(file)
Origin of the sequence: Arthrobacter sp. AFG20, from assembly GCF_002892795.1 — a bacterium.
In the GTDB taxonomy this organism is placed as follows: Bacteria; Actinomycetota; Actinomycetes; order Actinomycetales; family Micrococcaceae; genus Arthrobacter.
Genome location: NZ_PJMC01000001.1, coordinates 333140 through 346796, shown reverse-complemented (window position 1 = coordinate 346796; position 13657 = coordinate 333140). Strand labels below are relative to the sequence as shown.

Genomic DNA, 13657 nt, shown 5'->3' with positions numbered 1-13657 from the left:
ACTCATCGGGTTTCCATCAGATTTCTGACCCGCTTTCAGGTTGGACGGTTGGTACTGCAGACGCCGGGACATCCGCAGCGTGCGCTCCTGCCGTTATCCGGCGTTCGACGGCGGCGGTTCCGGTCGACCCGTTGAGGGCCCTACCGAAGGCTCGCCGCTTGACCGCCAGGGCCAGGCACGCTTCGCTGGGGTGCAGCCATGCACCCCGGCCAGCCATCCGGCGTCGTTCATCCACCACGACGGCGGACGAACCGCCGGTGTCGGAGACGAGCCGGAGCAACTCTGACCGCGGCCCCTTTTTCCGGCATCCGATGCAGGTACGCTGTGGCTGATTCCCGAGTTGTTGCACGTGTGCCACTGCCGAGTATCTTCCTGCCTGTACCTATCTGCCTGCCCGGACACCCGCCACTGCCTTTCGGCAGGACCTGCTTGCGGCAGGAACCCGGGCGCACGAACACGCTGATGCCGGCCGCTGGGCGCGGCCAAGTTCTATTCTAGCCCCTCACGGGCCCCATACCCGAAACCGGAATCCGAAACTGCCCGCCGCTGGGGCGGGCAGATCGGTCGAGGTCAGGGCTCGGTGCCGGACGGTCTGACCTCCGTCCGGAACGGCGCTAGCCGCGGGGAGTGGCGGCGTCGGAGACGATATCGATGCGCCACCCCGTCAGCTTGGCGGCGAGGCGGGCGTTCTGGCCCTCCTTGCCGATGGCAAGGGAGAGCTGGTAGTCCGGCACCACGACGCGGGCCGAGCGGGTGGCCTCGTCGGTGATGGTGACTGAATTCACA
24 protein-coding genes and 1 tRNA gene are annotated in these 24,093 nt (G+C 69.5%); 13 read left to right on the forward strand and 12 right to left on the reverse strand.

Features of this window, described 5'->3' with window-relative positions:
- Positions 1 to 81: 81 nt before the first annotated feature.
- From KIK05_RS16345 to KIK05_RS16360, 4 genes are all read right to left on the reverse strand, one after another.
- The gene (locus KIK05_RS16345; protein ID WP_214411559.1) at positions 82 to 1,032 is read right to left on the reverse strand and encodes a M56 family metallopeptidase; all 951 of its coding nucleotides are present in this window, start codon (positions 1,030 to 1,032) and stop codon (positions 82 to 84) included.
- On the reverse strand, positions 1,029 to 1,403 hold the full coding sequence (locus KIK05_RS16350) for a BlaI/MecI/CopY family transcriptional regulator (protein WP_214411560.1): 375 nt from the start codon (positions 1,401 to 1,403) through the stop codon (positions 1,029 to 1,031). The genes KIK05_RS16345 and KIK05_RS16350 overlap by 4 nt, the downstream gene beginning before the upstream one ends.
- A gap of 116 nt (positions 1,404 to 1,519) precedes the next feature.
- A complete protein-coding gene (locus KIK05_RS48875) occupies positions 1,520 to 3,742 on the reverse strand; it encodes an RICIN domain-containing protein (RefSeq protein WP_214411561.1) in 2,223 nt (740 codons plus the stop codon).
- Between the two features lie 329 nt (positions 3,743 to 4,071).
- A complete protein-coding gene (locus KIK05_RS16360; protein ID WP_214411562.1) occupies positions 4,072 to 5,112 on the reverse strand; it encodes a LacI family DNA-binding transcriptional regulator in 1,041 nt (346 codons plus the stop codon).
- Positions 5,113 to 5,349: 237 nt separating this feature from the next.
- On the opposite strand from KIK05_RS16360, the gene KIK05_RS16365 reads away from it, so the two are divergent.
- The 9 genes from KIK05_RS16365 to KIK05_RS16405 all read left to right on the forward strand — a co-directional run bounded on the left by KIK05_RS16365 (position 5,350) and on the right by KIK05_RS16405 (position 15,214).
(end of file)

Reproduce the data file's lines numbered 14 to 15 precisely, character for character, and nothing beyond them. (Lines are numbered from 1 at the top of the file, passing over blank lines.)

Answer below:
- Between the two features lie 329 nt (positions 3,743 to 4,071).
- A complete protein-coding gene (locus KIK05_RS16360; protein ID WP_214411562.1) occupies positions 4,072 to 5,112 on the reverse strand; it encodes a LacI family DNA-binding transcriptional regulator in 1,041 nt (346 codons plus the stop codon).